Free

Actions and Detail Panel

Free

Event Information

Share this event

Date and Time

Location

Location

Online Event

Event description
Dr. Michele Goodwin will present research from her recent book, Policing the Womb (Cambridge UP, 2020)

About this Event

About Dr. Goodwin's recent book, Policing the Womb:

Policing the Womb brings to life the chilling ways in which women have become the targets of secretive state surveillance of their pregnancies. Michele Goodwin expands the reproductive health and rights debate beyond abortion to include how legislators increasingly turn to criminalizing women for miscarriages, stillbirths, and threatening the health of their pregnancies. The horrific results include women giving birth while shackled in leg irons, in solitary confinement, and even delivering in prison toilets. In some states, pregnancy has become a bargaining chip with prosecutors offering reduced sentences in exchange for women agreeing to be sterilized. The author shows how prosecutors may abuse laws and infringe women's rights in the process, sometimes with the complicity of medical providers who disclose private patient information to law enforcement. Often the women most affected are poor and of color. This timely book brings to light how the unrestrained efforts to punish and police women's bodies have led to the United States being the deadliest country in the developed world to be pregnant.

Dr. Michele Bratcher Goodwin is a Chancellor’s Professor at the University of California, Irvine and founding director of the Center for Biotechnology and Global Health Policy. She is the recipient of the 2020-21 Distinguished Senior Faculty Award for Research, the highest honor bestowed by the University of California. She is also the first law professor at the University of California, Irvine to receive this award. She is an elected member of the American Law Institute as well as an elected Fellow of the American Bar Foundation and the Hastings Center (the organization central to the founding of bioethics). She is an American Law Institute Adviser for the Restatement Third of Torts: Remedies.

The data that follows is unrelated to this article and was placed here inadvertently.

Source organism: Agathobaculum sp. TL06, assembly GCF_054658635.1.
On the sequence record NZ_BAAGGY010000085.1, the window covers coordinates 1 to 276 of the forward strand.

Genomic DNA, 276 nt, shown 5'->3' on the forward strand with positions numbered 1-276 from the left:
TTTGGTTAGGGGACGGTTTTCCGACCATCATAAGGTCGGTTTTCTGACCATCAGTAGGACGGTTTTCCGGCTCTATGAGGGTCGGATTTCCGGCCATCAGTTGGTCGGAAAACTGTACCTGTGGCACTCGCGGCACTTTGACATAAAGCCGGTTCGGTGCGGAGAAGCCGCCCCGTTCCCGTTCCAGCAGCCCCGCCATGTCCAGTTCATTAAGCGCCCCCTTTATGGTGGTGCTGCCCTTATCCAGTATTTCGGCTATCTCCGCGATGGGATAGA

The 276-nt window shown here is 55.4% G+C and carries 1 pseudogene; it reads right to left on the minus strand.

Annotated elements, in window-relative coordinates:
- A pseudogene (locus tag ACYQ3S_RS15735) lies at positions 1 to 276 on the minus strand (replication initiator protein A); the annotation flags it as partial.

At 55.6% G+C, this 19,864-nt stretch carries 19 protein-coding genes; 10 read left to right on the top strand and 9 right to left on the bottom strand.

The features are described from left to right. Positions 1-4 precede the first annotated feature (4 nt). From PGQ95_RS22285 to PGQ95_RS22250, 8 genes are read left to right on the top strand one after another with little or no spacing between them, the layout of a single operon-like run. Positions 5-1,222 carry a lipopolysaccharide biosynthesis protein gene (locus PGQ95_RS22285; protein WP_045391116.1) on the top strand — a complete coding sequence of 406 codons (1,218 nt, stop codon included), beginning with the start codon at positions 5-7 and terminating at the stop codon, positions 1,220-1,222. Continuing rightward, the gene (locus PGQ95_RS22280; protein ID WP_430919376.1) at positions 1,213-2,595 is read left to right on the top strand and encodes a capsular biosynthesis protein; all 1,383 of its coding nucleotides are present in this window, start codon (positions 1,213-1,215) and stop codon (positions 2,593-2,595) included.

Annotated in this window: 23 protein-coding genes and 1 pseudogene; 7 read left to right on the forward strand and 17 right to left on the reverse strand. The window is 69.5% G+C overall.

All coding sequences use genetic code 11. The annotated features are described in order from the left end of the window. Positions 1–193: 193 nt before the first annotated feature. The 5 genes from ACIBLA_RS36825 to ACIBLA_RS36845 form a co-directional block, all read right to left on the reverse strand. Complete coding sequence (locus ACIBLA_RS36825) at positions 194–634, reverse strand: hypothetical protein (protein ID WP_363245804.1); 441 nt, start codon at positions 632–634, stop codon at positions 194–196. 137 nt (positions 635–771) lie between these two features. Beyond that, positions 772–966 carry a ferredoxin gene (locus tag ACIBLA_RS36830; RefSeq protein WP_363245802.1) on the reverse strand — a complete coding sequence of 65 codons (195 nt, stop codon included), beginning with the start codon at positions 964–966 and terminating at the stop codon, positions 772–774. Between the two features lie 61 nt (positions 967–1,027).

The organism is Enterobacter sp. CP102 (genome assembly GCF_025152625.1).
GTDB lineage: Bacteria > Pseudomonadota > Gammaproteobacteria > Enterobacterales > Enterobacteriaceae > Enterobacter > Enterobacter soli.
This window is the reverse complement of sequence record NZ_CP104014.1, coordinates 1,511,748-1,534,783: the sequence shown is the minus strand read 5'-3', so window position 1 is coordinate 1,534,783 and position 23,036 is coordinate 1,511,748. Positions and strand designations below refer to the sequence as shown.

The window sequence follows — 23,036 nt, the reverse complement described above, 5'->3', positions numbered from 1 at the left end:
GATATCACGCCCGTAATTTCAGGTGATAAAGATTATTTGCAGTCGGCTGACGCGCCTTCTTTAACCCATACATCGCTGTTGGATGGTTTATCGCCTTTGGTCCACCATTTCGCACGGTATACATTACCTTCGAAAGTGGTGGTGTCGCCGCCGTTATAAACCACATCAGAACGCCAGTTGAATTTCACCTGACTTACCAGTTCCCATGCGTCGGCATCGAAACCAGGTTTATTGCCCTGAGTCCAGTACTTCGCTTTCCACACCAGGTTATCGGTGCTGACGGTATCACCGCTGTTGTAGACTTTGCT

We will strive to create an accessible space that reduces the need for you to disclose a disability or impairment for the purposes of gaining an accommodation. If you would like to confirm a specific accommodation, please contact crimsl.communications@utoronto.ca and we will do our best to make appropriate arrangements.

This event is part of Critical Perspectives on Justice and Inequality, a new series on criminological and sociolegal dimensions of anti-Black racism, Indigenous peoples, and settler colonialism.

Register for other events in the series:

Authoritarian Police in Democracy: Contested Security in Latin America: On Friday, November 20th (1:00–2:30pm), Dr. Yanilda María González (Assistant Professor of Public Policy at the Harvard Kennedy School) will present research on race, policing and democratization in Latin America.

Wheels of Change, Critical Considerations: Visual and Digital Technologies: On Thursday, January 21st, 2021 (2:00–3:30pm), Dr. Ayodele Akenroye (Postdoctoral Fellow at the Centre for Criminology and Sociolegal Studies) will explore how new digital technologies, particularly videoconferencing technology, are radically changing the social landscape in which the judge as authoritative and the court as legitimate are stripped bare and subject to further interrogation.

Share with friends

Date and Time

Location

Online Event

Save This Event

Event Saved